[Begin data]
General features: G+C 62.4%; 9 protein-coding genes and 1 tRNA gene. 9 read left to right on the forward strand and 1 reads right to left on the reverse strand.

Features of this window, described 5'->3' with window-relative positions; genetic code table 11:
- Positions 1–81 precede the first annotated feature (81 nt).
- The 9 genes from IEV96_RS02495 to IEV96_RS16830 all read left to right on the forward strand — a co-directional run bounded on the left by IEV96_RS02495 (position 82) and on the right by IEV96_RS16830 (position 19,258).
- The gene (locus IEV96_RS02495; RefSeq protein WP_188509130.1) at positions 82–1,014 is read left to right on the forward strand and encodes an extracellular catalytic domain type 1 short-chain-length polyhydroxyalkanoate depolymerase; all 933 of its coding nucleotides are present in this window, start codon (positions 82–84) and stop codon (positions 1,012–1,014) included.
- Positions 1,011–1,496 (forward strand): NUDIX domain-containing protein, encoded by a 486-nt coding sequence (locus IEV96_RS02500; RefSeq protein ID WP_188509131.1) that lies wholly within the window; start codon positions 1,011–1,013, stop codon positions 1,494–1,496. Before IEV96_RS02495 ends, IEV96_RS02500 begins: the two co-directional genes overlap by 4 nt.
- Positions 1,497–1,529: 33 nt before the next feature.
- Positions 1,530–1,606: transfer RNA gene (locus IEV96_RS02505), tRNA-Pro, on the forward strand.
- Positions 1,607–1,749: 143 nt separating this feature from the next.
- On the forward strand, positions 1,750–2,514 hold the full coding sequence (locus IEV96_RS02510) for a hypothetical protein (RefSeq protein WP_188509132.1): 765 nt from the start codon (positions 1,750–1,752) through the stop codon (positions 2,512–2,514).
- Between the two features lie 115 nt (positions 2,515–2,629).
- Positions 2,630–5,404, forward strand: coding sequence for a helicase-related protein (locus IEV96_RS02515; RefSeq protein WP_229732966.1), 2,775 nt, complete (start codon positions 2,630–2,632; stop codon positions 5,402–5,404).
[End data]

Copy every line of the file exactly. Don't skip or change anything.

General features: G+C 62.4%; 9 protein-coding genes and 1 tRNA gene. 9 read left to right on the forward strand and 1 reads right to left on the reverse strand.

Features of this window, described 5'->3' with window-relative positions; genetic code table 11:
- Positions 1–81 precede the first annotated feature (81 nt).
- The 9 genes from IEV96_RS02495 to IEV96_RS16830 all read left to right on the forward strand — a co-directional run bounded on the left by IEV96_RS02495 (position 82) and on the right by IEV96_RS16830 (position 19,258).
- The gene (locus IEV96_RS02495; RefSeq protein WP_188509130.1) at positions 82–1,014 is read left to right on the forward strand and encodes an extracellular catalytic domain type 1 short-chain-length polyhydroxyalkanoate depolymerase; all 933 of its coding nucleotides are present in this window, start codon (positions 82–84) and stop codon (positions 1,012–1,014) included.
- Positions 1,011–1,496 (forward strand): NUDIX domain-containing protein, encoded by a 486-nt coding sequence (locus IEV96_RS02500; RefSeq protein ID WP_188509131.1) that lies wholly within the window; start codon positions 1,011–1,013, stop codon positions 1,494–1,496. Before IEV96_RS02495 ends, IEV96_RS02500 begins: the two co-directional genes overlap by 4 nt.
- Positions 1,497–1,529: 33 nt before the next feature.
- Positions 1,530–1,606: transfer RNA gene (locus IEV96_RS02505), tRNA-Pro, on the forward strand.
- Positions 1,607–1,749: 143 nt separating this feature from the next.
- On the forward strand, positions 1,750–2,514 hold the full coding sequence (locus IEV96_RS02510) for a hypothetical protein (RefSeq protein WP_188509132.1): 765 nt from the start codon (positions 1,750–1,752) through the stop codon (positions 2,512–2,514).
- Between the two features lie 115 nt (positions 2,515–2,629).
- Positions 2,630–5,404, forward strand: coding sequence for a helicase-related protein (locus IEV96_RS02515; RefSeq protein WP_229732966.1), 2,775 nt, complete (start codon positions 2,630–2,632; stop codon positions 5,402–5,404).